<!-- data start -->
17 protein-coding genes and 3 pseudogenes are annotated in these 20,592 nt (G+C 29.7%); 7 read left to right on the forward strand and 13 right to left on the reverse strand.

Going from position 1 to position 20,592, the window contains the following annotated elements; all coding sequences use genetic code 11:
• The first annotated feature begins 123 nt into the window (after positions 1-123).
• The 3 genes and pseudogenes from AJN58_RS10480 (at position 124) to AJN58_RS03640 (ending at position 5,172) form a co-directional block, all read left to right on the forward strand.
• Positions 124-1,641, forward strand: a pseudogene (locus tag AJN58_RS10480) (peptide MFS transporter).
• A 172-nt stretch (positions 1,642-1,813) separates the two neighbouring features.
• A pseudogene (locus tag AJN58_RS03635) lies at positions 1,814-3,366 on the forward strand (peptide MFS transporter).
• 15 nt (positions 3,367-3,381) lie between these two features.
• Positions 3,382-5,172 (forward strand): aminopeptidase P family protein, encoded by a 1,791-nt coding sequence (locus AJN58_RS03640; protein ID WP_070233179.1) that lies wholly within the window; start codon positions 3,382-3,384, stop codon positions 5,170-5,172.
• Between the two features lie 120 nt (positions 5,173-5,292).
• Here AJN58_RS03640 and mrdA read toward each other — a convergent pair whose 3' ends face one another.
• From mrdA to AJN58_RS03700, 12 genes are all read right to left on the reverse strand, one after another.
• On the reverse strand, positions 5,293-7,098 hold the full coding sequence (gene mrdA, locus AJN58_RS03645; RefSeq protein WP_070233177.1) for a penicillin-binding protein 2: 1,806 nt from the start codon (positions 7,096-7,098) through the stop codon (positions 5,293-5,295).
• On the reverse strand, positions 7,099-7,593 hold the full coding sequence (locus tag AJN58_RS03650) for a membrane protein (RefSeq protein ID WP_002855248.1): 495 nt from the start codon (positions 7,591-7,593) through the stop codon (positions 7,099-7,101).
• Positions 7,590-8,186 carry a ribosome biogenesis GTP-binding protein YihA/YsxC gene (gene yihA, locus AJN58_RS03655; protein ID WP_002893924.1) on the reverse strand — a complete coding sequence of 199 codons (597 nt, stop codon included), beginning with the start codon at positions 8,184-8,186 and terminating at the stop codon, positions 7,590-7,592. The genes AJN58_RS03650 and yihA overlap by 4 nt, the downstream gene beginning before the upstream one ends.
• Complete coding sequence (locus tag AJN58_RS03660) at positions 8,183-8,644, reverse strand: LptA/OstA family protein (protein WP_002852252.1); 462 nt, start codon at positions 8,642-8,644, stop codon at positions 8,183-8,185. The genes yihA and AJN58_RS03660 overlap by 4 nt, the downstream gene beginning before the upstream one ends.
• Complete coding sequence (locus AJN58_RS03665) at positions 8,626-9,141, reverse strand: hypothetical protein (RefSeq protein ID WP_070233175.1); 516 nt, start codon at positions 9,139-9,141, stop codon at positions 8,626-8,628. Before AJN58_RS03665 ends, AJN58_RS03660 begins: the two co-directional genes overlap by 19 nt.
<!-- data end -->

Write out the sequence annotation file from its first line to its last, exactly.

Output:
17 protein-coding genes and 3 pseudogenes are annotated in these 20,592 nt (G+C 29.7%); 7 read left to right on the forward strand and 13 right to left on the reverse strand.

Going from position 1 to position 20,592, the window contains the following annotated elements; all coding sequences use genetic code 11:
• The first annotated feature begins 123 nt into the window (after positions 1-123).
• The 3 genes and pseudogenes from AJN58_RS10480 (at position 124) to AJN58_RS03640 (ending at position 5,172) form a co-directional block, all read left to right on the forward strand.
• Positions 124-1,641, forward strand: a pseudogene (locus tag AJN58_RS10480) (peptide MFS transporter).
• A 172-nt stretch (positions 1,642-1,813) separates the two neighbouring features.
• A pseudogene (locus tag AJN58_RS03635) lies at positions 1,814-3,366 on the forward strand (peptide MFS transporter).
• 15 nt (positions 3,367-3,381) lie between these two features.
• Positions 3,382-5,172 (forward strand): aminopeptidase P family protein, encoded by a 1,791-nt coding sequence (locus AJN58_RS03640; protein ID WP_070233179.1) that lies wholly within the window; start codon positions 3,382-3,384, stop codon positions 5,170-5,172.
• Between the two features lie 120 nt (positions 5,173-5,292).
• Here AJN58_RS03640 and mrdA read toward each other — a convergent pair whose 3' ends face one another.
• From mrdA to AJN58_RS03700, 12 genes are all read right to left on the reverse strand, one after another.
• On the reverse strand, positions 5,293-7,098 hold the full coding sequence (gene mrdA, locus AJN58_RS03645; RefSeq protein WP_070233177.1) for a penicillin-binding protein 2: 1,806 nt from the start codon (positions 7,096-7,098) through the stop codon (positions 5,293-5,295).
• On the reverse strand, positions 7,099-7,593 hold the full coding sequence (locus tag AJN58_RS03650) for a membrane protein (RefSeq protein ID WP_002855248.1): 495 nt from the start codon (positions 7,591-7,593) through the stop codon (positions 7,099-7,101).
• Positions 7,590-8,186 carry a ribosome biogenesis GTP-binding protein YihA/YsxC gene (gene yihA, locus AJN58_RS03655; protein ID WP_002893924.1) on the reverse strand — a complete coding sequence of 199 codons (597 nt, stop codon included), beginning with the start codon at positions 8,184-8,186 and terminating at the stop codon, positions 7,590-7,592. The genes AJN58_RS03650 and yihA overlap by 4 nt, the downstream gene beginning before the upstream one ends.
• Complete coding sequence (locus tag AJN58_RS03660) at positions 8,183-8,644, reverse strand: LptA/OstA family protein (protein WP_002852252.1); 462 nt, start codon at positions 8,642-8,644, stop codon at positions 8,183-8,185. The genes yihA and AJN58_RS03660 overlap by 4 nt, the downstream gene beginning before the upstream one ends.
• Complete coding sequence (locus AJN58_RS03665) at positions 8,626-9,141, reverse strand: hypothetical protein (RefSeq protein ID WP_070233175.1); 516 nt, start codon at positions 9,139-9,141, stop codon at positions 8,626-8,628. Before AJN58_RS03665 ends, AJN58_RS03660 begins: the two co-directional genes overlap by 19 nt.